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Article

Robin Canuel and Chad Crichton

The purpose of this paper is to assess how Canadian academic libraries have responded to the rapidly evolving mobile environment and to identify gaps in the services…

Abstract

Purpose

The purpose of this paper is to assess how Canadian academic libraries have responded to the rapidly evolving mobile environment and to identify gaps in the services provided, while suggesting areas for future development.

Design/methodology/approach

The paper conducted an examination of the mobile content and services provided by the libraries of the member institutions of the Association of Universities and Colleges of Canada (AUCC). Based on this examination, the paper describes the current state of mobile librarianship in Canadian academic libraries. A review of the literature places the investigation in its broader context.

Findings

Only 14 percent of AUCC libraries currently advertise some type of mobile web presence, with mobile web sites being prevalent over downloadable apps. Examples of content and services are highlighted to illustrate current trends and to provide insight into future directions for developing mobile services.

Practical implications

This study raises awareness of the importance of mobile technology for academic libraries and the need to address the lack of mobile content and services provided by most Canadian post‐secondary institutions. The paper also identifies best practices exhibited by the surveyed libraries.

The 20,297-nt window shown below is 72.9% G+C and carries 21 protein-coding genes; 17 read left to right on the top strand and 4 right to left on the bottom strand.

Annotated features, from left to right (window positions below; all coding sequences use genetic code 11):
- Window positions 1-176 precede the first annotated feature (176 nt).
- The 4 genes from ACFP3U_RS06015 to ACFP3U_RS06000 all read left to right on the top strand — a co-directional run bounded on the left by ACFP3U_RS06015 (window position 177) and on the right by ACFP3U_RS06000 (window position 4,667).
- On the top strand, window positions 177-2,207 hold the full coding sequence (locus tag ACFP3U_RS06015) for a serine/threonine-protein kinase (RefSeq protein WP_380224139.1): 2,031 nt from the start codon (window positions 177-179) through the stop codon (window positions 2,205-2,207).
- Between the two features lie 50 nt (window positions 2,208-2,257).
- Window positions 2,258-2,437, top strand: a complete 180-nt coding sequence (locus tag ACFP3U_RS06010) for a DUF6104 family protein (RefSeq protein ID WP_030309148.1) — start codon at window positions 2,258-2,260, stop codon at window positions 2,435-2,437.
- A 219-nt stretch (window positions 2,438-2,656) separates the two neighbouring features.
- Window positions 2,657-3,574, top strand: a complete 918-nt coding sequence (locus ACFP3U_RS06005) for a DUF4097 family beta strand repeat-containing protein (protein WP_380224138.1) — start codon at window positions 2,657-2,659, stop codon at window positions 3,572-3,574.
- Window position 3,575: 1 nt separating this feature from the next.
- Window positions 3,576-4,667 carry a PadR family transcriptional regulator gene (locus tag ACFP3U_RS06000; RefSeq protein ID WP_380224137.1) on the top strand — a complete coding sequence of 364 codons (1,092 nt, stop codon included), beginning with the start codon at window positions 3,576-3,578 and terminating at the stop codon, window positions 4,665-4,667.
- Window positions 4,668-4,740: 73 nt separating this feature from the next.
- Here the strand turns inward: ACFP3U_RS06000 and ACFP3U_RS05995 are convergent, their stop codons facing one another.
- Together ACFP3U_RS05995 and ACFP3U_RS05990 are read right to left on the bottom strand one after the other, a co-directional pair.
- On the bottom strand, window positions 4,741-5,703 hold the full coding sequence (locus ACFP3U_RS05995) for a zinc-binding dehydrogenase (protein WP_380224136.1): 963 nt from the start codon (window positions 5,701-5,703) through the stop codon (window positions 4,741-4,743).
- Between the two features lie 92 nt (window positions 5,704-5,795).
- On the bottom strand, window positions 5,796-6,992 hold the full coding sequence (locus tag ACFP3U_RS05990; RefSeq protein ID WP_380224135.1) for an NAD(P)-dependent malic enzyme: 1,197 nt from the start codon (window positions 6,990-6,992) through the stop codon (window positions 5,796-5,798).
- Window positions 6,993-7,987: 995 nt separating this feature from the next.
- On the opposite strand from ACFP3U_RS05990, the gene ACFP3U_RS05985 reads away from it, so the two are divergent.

Originality/value

This is the first exploration of this type into how academic libraries in Canada have responded to the mobile environment. The value of this research is in helping libraries identify and address shortcomings in the mobile content and services they provide, and in highlighting efforts by libraries to address their users' needs in this area.

Details

New Library World, vol. 112 no. 3/4
Type: Research Article
ISSN: 0307-4803

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Article

Robin Canuel and Chad Crichton

The purpose of this paper is to assess the response of Canadian academic libraries to the rapid proliferation of mobile application (apps), many of which are useful for…

Abstract

Purpose

The purpose of this paper is to assess the response of Canadian academic libraries to the rapid proliferation of mobile application (apps), many of which are useful for research, teaching, and learning.

Design/methodology/approach

A survey was conducted to identify existing initiatives that address the use of mobile apps to facilitate research, teaching, and learning at the libraries of the 97 member institutions of the Association of Universities and Colleges of Canada (AUCC). Based on this survey, this paper describes how apps are promoted, curated, organized, and described by today’s academic libraries. A review of the literature places this survey in its broader context.

Findings

In total, 37 per cent of AUCC member libraries include links to mobile apps in their web site. Larger, research-intensive universities, tend to leverage apps more frequently than smaller institutions. Examples of how academic libraries are promoting apps provide insight into how academic librarians are responding to the proliferation of mobile technology.

Practical implications

The results of this survey highlight trends with regard to this emerging service opportunity, help to establish current best practices in the response of academic libraries to the emergence of mobile apps, and identify areas for potential future development.

Originality/value

This is the first study of its kind to explore and describe how third-party apps are used and promoted within an academic library context.

Details

Library Hi Tech, vol. 33 no. 1
Type: Research Article
ISSN: 0737-8831

Keywords